Brussels / 3 & 4 February 2018



Encrypted collaborative editing without trusting the server

CryptPad is the world's first web based realtime collaborative editing platform where the server never sees the plaintext content. The realtime synchronization happens entirely in the client and the content is encrypted so that the server cannot read it. This lecture will present the encryption and key-management model, the sandboxing architecture which prevents a majority of CryptPad code from accessing the secret keys and some research into a solution to prevent backdoors in the javascript sent from the server. There will also be a discussion of how to reuse the CryptPad architecture (and source code) in developing other security/privacy conscious webapps.

CryptPad was created to show the world that end-to-end encryption can be as easy to use as any ordinary webapp. CryptPad allows anonymous collaboration similarly to Etherpad but the URL contains a key after the # (which is never sent to the server). CryptPad also allows registration and then organization of pads in a "CryptDrive" which is itself encrypted using a key derived from the username and password. The result of this is no plaintext content is ever sent to the server.

Because the server is unaware of any of the content which is being edited, all operational transformation and realtime synchronization must happen on the client side. This was achieved using a library called ChainPad which uses a Merkel DAG (simplified block chain) in order to seek consensus on the official version of the document without the server's help. The server is little more then a dumb message relay.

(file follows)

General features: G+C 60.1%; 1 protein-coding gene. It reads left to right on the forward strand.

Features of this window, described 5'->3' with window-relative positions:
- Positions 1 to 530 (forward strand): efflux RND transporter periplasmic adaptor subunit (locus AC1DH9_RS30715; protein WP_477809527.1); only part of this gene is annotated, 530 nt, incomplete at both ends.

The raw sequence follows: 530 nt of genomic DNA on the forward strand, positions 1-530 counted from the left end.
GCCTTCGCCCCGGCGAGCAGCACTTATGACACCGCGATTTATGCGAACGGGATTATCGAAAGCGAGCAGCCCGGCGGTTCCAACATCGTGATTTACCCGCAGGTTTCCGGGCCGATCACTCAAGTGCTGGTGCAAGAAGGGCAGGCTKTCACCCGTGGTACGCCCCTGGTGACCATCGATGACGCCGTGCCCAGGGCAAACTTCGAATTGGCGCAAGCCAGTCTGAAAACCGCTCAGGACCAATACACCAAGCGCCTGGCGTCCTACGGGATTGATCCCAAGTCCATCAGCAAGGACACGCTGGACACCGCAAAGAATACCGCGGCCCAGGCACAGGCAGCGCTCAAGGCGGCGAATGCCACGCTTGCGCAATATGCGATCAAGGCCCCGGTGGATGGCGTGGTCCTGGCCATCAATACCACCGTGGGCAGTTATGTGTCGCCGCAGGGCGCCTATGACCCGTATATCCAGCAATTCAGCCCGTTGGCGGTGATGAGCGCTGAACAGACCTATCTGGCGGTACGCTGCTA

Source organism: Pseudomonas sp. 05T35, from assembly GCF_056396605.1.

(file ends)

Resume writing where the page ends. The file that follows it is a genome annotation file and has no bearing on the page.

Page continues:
However, one still must trust the validity of the javascript which is hosted on the server. In order to mitigate the risk of javascript vulnerabilities leaking the secret keys from CryptPad, the browser's Cross Origin Policy is leveraged with a novel use of cross-domain iframes. Attacks are also limited using Content Security Policy, a new feature which is present of modern browsers.

Still, the integrity of the javascript sent by the CryptPad server remains of great importance. Cryptography software is traditionally installed as an application which theoretically receives independent code review at each release. Unfortunately this defeats the simplicity and ease of adoption of a webapp. We are studying a possible solution using notarized code signing with a browser extension to validate it.

CryptPad is a research and development effort to explore new ways of improving security in collaborative web applications while maintaining the usability that people demand. This architecture is not confined to use only for realtime editing, it can be extended to many types of application. When you design the next privacy-conscious technology consider whether you should be requiring your users to install it.


Caleb James DeLisle